If you're looking for the best UK gravel routes, look no further. These routes will take you through some of the most beautiful countryside in the country, and will test your cycling skills like never before. In this guide, we'll provide our thoughts on some of the best gravel routes in the UK, as well as tips on how to prepare for them.
We print hundreds of cyclists rides on our cycling map design tool and have cherry picked some of the ones that have got us inspired to go for a ride.
From the rolling hills of the Peak District to the wild coastal paths of Cornwall, there are endless options for exploration. Gravel riding is a great way to get off the beaten track and experience the beauty of the British countryside at its best. Here are just a few of the best gravel routes in the UK:
#1 Trans Cambrian Way
The Trans Cambrian Way is a bike route that runs for 160 miles across Wales, from Knighton in the east to Chester in the west. The route takes in some of Wales' most stunning scenery, including the Cambrian Mountains, the Brecon Beacons, and the Pumlumon massif. Despite its challenges, the Trans Cambrian Way is a popular route with bikers of all levels of experience. The majority of the route is off-road, meaning that cyclists can enjoy views of pristine valleys and mountainsides that would otherwise be inaccessible. In addition, the route passes through several towns and villages, providing opportunities to stop for refreshments or to explore local history and culture. It's certainly more on the gnarly side so we'd recommend some big tyres or even a bit of suspension on a hardtail.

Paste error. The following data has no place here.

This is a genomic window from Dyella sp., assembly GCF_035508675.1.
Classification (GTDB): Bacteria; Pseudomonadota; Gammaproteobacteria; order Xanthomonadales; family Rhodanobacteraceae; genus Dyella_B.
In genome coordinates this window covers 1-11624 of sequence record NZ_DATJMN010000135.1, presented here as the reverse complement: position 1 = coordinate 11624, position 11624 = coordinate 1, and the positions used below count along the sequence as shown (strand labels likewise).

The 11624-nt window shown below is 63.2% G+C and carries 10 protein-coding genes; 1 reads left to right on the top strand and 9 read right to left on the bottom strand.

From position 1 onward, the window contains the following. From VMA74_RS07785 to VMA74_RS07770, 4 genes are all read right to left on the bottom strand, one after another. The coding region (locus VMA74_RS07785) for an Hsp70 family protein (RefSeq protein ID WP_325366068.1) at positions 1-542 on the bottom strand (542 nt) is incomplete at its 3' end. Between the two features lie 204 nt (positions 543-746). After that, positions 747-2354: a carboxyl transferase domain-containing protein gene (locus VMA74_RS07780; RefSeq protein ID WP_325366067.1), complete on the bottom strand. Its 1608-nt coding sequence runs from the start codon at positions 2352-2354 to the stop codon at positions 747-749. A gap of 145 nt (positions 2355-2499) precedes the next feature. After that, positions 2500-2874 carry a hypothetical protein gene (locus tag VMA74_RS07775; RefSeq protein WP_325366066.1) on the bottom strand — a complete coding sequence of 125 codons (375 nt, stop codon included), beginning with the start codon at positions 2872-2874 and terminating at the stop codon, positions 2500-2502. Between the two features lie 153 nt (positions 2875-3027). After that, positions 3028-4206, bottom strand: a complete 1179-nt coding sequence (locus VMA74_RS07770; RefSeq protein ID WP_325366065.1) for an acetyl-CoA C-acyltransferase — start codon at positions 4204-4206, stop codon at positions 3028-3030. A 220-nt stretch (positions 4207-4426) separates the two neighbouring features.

Read more and get the route from bikepacking.com
#2 South Downs Way
The South Downs Way is a spectacular cycling route that winds its way through the picturesque countryside of southern England. Starting in Eastbourne, the route takes riders on a journey of around 100 miles through rolling hills and quaint villages, before finishing in Winchester. Along the way, there are numerous opportunities to stop and explore the local area, with many towns and villages offering an array of shops, cafes, and pubs. The South Downs Way is a popular route for both experienced cyclists and those just starting out, and it is sure to create lasting memories for all who tackle it. Depending on your experience and fitness plan for 2-4 days.
Read more about it and get the route here
#3 Kielder Forest Reiver
The Kielder Forest is full of options but this 1-day route is a 55-mile takes inspiration from the infamous Dirty Reiver event. Do not be fooled by the distance, this route is a real challenge. The terrain is remote with the only stop on the route at the cafe at Kielder Castle itself. It's worth the effort though - the forest is home to an impressive array of wildlife, including red squirrels, roe deer, and ospreys, and the gravel route is the perfect way to explore this natural wonder. The route is challenging but rewarding, with stunning views of the North Pennines and Lake District. This makes it a great option for those looking for an adventure. So if you're up for a challenge, why not give this mini Dirty Reiver.